Yet in a different case, Southwestern Baptist Theological Seminary professors were accepted as ministers because the court found they provide religious instruction to future ministers and act as “intermediaries” between those future ministers and the Southern Baptist Convention.

Hollyn Hollman, general counsel for the Baptist Joint Committee for Religious Liberty, pointed out the courts deal with the issue on a case-by-case basis because “factual distinctions matter and religion and gender are not treated the same in all circumstances.”

Seek legal assistance

Unfortunately, there is no one-stop place for churches to find answers to many employment legal questions. Church administrative professionals consider Richard Hammar’s four-volume Pastor, Church & Law as the best place to start.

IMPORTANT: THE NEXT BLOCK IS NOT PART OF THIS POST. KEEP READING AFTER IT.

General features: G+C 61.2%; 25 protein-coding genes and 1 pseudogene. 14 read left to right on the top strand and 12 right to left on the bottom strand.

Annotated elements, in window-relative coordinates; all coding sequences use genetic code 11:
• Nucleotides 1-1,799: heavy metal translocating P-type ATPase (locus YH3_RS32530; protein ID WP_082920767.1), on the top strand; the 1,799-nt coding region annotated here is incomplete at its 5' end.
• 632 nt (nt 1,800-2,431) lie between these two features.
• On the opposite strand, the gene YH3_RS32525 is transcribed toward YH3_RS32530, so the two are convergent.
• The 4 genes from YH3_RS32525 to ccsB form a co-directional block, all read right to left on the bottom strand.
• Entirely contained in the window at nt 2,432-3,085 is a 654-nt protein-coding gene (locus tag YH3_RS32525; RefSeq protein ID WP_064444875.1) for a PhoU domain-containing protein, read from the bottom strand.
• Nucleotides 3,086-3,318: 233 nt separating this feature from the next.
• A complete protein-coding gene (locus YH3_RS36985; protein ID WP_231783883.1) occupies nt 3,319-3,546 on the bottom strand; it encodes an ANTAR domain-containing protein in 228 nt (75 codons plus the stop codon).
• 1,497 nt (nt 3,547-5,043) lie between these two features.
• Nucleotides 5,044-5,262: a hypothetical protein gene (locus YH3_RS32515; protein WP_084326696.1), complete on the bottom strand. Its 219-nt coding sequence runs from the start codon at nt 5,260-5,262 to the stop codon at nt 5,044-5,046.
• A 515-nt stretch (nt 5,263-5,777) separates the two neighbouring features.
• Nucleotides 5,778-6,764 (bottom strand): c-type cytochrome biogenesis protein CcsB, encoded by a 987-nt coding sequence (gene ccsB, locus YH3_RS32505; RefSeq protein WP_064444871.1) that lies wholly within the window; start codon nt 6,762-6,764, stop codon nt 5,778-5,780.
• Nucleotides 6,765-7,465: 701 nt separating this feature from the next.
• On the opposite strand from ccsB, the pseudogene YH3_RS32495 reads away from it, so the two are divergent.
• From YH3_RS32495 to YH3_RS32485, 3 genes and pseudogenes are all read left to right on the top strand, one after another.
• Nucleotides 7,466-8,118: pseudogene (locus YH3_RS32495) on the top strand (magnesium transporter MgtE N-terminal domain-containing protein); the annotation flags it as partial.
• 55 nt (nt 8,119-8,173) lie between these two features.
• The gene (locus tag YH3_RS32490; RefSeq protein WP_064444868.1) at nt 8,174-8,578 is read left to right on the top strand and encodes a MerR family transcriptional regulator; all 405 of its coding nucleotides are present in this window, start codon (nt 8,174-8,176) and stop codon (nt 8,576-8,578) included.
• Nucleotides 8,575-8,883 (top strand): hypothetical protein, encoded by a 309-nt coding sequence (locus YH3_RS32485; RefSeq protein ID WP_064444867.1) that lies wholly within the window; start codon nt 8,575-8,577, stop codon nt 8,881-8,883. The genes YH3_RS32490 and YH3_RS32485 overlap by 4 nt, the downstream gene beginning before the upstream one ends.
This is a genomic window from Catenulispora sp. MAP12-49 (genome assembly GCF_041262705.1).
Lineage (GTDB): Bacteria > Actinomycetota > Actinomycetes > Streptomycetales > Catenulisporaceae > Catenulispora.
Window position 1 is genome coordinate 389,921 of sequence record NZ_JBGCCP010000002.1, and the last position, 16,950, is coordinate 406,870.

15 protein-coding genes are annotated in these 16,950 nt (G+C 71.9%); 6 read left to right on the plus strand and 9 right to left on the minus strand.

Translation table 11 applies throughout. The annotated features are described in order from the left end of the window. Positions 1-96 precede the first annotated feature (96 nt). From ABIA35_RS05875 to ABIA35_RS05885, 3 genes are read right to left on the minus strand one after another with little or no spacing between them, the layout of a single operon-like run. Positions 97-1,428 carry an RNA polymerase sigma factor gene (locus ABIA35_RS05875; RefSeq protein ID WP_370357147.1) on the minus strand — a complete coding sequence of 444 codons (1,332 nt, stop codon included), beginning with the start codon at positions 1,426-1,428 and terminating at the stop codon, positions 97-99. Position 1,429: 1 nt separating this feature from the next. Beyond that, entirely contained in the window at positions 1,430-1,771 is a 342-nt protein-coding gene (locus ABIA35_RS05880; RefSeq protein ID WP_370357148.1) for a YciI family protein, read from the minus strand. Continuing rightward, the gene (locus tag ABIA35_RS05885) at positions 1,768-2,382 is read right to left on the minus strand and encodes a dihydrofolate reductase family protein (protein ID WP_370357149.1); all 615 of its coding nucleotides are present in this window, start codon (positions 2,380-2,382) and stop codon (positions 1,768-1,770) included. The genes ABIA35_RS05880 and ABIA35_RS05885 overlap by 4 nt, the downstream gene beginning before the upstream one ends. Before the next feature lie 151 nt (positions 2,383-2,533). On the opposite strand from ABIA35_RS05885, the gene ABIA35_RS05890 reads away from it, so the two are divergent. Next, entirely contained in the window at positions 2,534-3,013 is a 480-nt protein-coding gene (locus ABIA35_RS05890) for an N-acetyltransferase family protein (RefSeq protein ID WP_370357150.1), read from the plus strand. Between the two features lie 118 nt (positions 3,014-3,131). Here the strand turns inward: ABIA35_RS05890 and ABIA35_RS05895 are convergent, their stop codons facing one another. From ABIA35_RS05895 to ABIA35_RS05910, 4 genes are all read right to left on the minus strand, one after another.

Hammar, a Springfield, Mo.-based attorney and certified public accountant, also offers help online at churchlawtoday.com. The website primarily deals with tax and safety issues.

Church consultant Dan Garland of LifeWay Consulting said he generally directs churches to Hammar’s books first.

“Although the material is pretty technical …, I think a personnel committee can read and understand it,” he said.

The Texas Baptist Christian Life Commission provides a “Keeping Your Church Out of Court” resource. The notebook contains forms a church can use to answer legal questions, to create job applications and screen personnel policies. It also offers advice on how a church can conduct its affairs under state and national laws and do so in a manner that provides some legal insulation from lawsuits.

The EEOC and the U.S. Department of Labor offer information and forms on their websites, as well.